Well, I think that's a great point, and I'll take it a step further and say that not only do I agree with you, agreeing ostensibly with what Sixers management did, but the fans have bought into it. To the point where they're saying, you know...this "Winless for Wiggins" stuff, and all that, which I don't necessarily advocate, but they understand that this is a rebuilding year, that they're going to have to make some sacrifices.

And that's why Brett Brown has been so great through all of this, because all he's really talked about is culture recreation and player development. So if they can accomplish those two things, where you're seeing some baby steps with some of these young guys, and you see the evidence that culture has been changed, it'll be a successful year.

It seems like Malik has really caught on. You had a revolving door there with the color spot for a while...what is it about Malik that you think has made him stick?

Well, there are a lot of reasons. I think first and foremost, he and I have a nice vibe. He's a great guy, without ego, and I'm sitting here saying "This guy played 13 years in the NBA, won two championship rings...what does he care about a 50-year-old guy from Northeast Philly?" But it just so happens that he does, that we connect on a lot of different levels. That's the first thing.

The second thing is that he knows the game, he's very smart, and he's got a marvelous sense of humor. When he comes up with some of the stuff that he comes up with, he lights up Twitter, because people can't believe that he's said some of the stuff that he's said. So I try to just let him be him, because quite frankly I think that if he's successful, then our broadcast is good. And the thing that I like the most is when people come up and say "You and Malik sound good together." I'd rather hear that phrase from somebody than anything else.

And it's clear that you guys really care. You can hear the pain in his voice when the Sixers miss a defensive rotation, don't get out to a three-point shooter, stuff like that.

Right. And I think a lot of that is the fact that he's a Philly guy. And even though he never played for the Sixers, I think the Sixers have always held a special place in his heart. And you know, I go back to the first year of the team. I mean, when I was a kid, my father took me to Convention Hall, and I saw a game when they first arrived from Syracuse, in 1963. So I've seen Sixers games every year, I've followed the team every year, so for me....it pulses through my veins.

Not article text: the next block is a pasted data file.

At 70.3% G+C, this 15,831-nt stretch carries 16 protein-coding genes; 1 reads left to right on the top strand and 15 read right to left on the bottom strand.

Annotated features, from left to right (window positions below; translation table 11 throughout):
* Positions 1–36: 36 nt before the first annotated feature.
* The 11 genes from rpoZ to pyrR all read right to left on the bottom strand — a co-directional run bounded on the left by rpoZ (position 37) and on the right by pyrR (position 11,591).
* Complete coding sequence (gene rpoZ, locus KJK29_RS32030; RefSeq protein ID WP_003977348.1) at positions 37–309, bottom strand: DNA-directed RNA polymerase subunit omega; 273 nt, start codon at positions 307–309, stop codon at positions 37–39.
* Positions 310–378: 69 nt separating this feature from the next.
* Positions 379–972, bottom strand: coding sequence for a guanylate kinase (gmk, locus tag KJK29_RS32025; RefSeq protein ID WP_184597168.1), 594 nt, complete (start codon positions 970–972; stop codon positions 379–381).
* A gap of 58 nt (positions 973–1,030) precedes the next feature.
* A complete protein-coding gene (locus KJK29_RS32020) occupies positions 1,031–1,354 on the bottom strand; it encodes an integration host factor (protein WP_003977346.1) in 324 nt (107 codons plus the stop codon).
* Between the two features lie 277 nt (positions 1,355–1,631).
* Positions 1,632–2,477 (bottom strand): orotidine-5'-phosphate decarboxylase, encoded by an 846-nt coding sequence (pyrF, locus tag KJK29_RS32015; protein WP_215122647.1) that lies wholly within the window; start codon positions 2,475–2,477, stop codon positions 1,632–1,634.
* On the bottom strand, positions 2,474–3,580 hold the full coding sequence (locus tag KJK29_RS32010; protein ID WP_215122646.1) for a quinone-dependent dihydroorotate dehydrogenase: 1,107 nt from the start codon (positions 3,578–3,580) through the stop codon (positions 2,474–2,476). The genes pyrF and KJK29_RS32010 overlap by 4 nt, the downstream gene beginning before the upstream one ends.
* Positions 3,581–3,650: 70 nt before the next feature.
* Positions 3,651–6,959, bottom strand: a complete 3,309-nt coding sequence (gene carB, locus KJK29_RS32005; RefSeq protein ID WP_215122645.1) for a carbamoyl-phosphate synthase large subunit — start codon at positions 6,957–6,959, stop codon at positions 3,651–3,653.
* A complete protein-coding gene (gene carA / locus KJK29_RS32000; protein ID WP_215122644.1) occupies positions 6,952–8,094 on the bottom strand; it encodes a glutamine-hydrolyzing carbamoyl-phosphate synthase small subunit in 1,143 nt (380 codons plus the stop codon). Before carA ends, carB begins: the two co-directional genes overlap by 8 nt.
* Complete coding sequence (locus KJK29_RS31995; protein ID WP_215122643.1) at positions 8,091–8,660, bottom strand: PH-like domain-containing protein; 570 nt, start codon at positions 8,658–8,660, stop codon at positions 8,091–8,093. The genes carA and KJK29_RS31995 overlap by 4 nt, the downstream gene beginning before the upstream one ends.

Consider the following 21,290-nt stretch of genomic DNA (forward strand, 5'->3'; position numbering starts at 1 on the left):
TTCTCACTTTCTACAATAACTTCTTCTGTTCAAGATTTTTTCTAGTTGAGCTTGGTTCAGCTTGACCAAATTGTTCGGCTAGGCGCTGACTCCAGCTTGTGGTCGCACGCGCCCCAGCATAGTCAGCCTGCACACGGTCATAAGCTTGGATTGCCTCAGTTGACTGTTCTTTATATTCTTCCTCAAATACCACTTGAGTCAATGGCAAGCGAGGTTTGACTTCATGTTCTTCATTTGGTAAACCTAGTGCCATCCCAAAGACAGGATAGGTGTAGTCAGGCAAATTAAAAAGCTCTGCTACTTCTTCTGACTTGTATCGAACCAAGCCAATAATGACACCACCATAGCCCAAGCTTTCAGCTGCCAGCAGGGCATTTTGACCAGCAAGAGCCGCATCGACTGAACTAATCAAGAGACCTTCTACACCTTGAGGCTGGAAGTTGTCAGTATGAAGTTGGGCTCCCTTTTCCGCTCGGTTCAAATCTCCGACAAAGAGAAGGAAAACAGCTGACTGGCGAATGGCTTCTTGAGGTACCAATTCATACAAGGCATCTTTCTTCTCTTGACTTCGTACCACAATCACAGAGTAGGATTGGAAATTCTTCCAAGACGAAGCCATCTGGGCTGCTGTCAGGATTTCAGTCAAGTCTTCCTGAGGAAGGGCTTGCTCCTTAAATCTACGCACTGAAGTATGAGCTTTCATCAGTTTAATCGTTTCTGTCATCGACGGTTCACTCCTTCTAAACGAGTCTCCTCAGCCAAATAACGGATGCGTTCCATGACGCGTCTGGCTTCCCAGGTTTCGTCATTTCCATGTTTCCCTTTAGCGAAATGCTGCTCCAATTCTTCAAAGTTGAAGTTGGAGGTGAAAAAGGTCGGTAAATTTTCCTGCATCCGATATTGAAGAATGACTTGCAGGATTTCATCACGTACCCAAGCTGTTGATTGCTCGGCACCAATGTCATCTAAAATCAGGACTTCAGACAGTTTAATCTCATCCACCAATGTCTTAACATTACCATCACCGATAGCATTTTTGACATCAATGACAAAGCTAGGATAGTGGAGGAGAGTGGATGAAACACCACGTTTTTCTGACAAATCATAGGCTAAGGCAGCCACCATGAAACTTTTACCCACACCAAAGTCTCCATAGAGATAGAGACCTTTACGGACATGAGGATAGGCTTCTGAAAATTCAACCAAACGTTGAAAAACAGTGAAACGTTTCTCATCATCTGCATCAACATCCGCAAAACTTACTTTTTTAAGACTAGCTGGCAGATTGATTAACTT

Do you get a lot of people coming up to you, reciting your own catch phrases? People asking you to record things on their answering machine?

You know, I do, and it's kind of otherworldly. You have to remember, I was a kid who grew up in Northeast Philly and I had kind of like a low self-concept, and I got picked on by kids, and wasn't the world's greatest athlete...so what I did was, I would announce games on TV, or  announce games from the stands, and a lot of what I did just sitting by myself in my room, I do now before 50,000 or 100,000 people a night. So to have people coming up to me saying "say this" or "say that," it's surreal.

What's the most frequent request that you get?

Uh, I'll give you the top several. I'll say a lot of people like "We're running tonight!" A lot of people like "[Somebody] for three! YES!"  "Lock all windows and doors" is a very big one, "Hang on Malik, we're coming in for a landing..." So, again, these are just things that are coming off the top of my head, and to think that people are latching onto this is really bizarre.

Have you heard about any drinking games? Anybody ever say "Well, anytime you say [this], take a shot"?

[Laughing] No, none of that! None of that.

NHL Playoffs: Sharks win to reach 1st Stanley Cup Final

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NHL Playoffs: Sharks win to reach 1st Stanley Cup Final

BOX SCORE

SAN JOSE, Calif. -- Joe Thornton, Patrick Marleau and the rest of the San Jose Sharks gathered around the Campbell Bowl for a celebratory picture after winning the Western Conference final.

In that moment, all those past playoff disappointments and collapses were forgotten. It will take four more wins to put to rest those questions about if they had the fortitude to win it all.

Captain Joe Pavelski scored an early goal, Joel Ward added two more and the Sharks advanced to their first Stanley Cup final in franchise history by beating the St. Louis Blues 5-2 on Wednesday night in Game 6 of the Western Conference final.

"It's a pretty cool feeling," Thornton said. "Obviously it's our first time. It was pretty neat to get this done at home. The fans here have waited so long, 25 years. We've waited 18 years or so. So it's a great feeling."

Joonas Donskoi also scored, Logan Couture had an empty-netter and Martin Jones made 24 saves as a Sharks team notorious for postseason letdowns will play for the championship that has eluded Thornton and Marleau since they entered the league as the top two picks in 1997.

Thornton assisted on Pavelski's goal less than four minutes into the game to set the tone and Marleau had two assists in the third period that set off chants of "We Want The Cup! We Want The Cup!"

"We're just enjoying the ride right now," Marleau said. "We've had some really good teams over the years."